JWR Replies: Here in the United States, we fortunately have the protection of Second Amendment, which solemnized a God-given right that pre-dated the Constitution and that therefore invalidates most of the gun-related laws that have recently been enacted. (“Lex mala, lex nulla.”) So Christians should not feel even a twinge when they ignore such laws. You can sleep soundly knowing that American Jurisprudence is clear, and on our side:
“The general rule is that an unconstitutional statute, whether federal or state, though having the form and name of law, is in reality no law but is wholly void and ineffective for any purpose. Since unconstitutionality dates from the time of its enactment and not merely from the date of the decision so branding it, an unconstitutional law, in legal contemplation, is as inoperative as if it had never been passed and never existed; that is, it is void ab initio. Such a statute leaves the question that it purports to settle just as it would be had the statute not been enacted.
Since an unconstitutional law is void, it follows that generally the statute imposes no duties, confers no rights, creates no office or liabilities, bestows no power or authority on anyone, affords no protection, is incapable of creating any rights or obligations, does not allow for the granting of any relief, and justifies no acts performed under it.”
(See the detailed citation, which I’ve previously posted on SurvivalBlog.)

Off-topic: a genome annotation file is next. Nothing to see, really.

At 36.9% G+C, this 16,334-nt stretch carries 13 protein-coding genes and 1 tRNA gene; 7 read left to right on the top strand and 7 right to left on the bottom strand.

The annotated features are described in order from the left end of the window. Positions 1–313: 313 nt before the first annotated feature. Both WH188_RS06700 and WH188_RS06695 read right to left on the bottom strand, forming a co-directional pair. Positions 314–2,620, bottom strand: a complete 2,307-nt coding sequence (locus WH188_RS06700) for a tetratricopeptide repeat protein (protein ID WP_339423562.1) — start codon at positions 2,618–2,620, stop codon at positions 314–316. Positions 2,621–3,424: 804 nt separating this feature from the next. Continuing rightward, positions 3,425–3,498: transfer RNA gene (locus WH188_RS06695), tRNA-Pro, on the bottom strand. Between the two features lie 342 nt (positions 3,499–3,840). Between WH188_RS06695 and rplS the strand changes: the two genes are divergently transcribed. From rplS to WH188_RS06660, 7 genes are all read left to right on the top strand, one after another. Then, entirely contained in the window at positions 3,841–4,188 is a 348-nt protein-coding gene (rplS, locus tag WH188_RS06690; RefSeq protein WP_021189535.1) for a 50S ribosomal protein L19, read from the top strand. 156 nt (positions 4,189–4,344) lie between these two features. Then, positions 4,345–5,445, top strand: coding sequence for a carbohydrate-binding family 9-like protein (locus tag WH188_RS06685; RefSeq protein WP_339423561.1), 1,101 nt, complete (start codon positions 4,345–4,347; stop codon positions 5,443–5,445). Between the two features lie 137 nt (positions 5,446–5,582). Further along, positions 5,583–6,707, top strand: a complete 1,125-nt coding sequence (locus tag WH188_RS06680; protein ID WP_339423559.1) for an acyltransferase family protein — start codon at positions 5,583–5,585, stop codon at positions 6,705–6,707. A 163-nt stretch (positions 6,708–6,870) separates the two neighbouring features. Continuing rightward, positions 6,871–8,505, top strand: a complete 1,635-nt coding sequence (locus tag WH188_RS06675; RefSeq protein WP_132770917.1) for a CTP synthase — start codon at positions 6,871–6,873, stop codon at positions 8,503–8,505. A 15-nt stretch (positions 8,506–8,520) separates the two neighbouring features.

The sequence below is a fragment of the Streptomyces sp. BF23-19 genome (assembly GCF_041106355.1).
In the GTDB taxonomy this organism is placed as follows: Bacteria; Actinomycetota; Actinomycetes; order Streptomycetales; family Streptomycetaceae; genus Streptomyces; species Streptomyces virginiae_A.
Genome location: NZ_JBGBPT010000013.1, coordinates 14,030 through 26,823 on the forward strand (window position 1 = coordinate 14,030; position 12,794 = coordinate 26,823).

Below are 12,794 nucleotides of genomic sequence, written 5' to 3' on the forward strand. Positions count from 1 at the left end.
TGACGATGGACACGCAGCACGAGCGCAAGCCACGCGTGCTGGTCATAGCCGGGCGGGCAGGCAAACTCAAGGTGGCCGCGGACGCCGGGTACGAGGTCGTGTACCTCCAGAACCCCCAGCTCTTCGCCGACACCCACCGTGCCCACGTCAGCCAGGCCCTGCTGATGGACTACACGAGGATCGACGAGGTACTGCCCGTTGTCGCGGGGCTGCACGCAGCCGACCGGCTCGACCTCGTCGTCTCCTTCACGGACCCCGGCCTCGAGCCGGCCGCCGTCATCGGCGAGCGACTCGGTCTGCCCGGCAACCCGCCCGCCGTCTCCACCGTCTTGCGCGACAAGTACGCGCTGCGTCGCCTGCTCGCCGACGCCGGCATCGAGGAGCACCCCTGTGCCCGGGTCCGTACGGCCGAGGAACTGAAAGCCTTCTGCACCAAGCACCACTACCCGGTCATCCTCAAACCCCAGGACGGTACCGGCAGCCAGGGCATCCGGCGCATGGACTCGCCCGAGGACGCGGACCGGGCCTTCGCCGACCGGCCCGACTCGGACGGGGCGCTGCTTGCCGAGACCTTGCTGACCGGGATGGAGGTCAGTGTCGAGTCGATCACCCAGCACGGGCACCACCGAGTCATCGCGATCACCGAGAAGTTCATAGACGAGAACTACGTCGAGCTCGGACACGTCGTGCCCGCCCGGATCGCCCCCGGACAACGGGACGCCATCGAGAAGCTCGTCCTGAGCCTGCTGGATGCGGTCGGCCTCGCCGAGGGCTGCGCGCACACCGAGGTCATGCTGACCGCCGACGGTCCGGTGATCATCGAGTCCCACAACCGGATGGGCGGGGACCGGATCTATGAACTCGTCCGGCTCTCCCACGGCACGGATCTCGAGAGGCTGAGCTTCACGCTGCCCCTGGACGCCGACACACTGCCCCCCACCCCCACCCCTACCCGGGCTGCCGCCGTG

But in Canada, where you lack a similarly enshrined right, your mileage may vary.
An aside: Because of Canada’s draconian handgun laws, most folks in the U.S. have a distorted view of firearms ownership in Canada. They mistakenly picture the country as uniformly anti-gun and fairly-well disarmed. The eastern provinces are indeed dominated by anti-gun liberals and gun ownership is uncommon. But in western Canada, folks raise their kids differently. Here is a picture of a new college graduate in Alberta, holding her graduation present. (That photo link came to me courtesy of SurvivalBlog’s Mike Williamson.)
Everyone must decide for themselves where they draw the line in consenting to laws that they know are inherently evil. In 1938 it was against the law for a Jew to go out in public without wearing a Star of David sewn on their clothes. Would you call someone who refused do so a “criminal” or would you instead call them a “dissenter”? A free nation has legitimacy only so long as it has the consent of the governed. When that legitimacy is lost, a few brave souls need to stand up and say forthrightly: “Consent withdrawn!”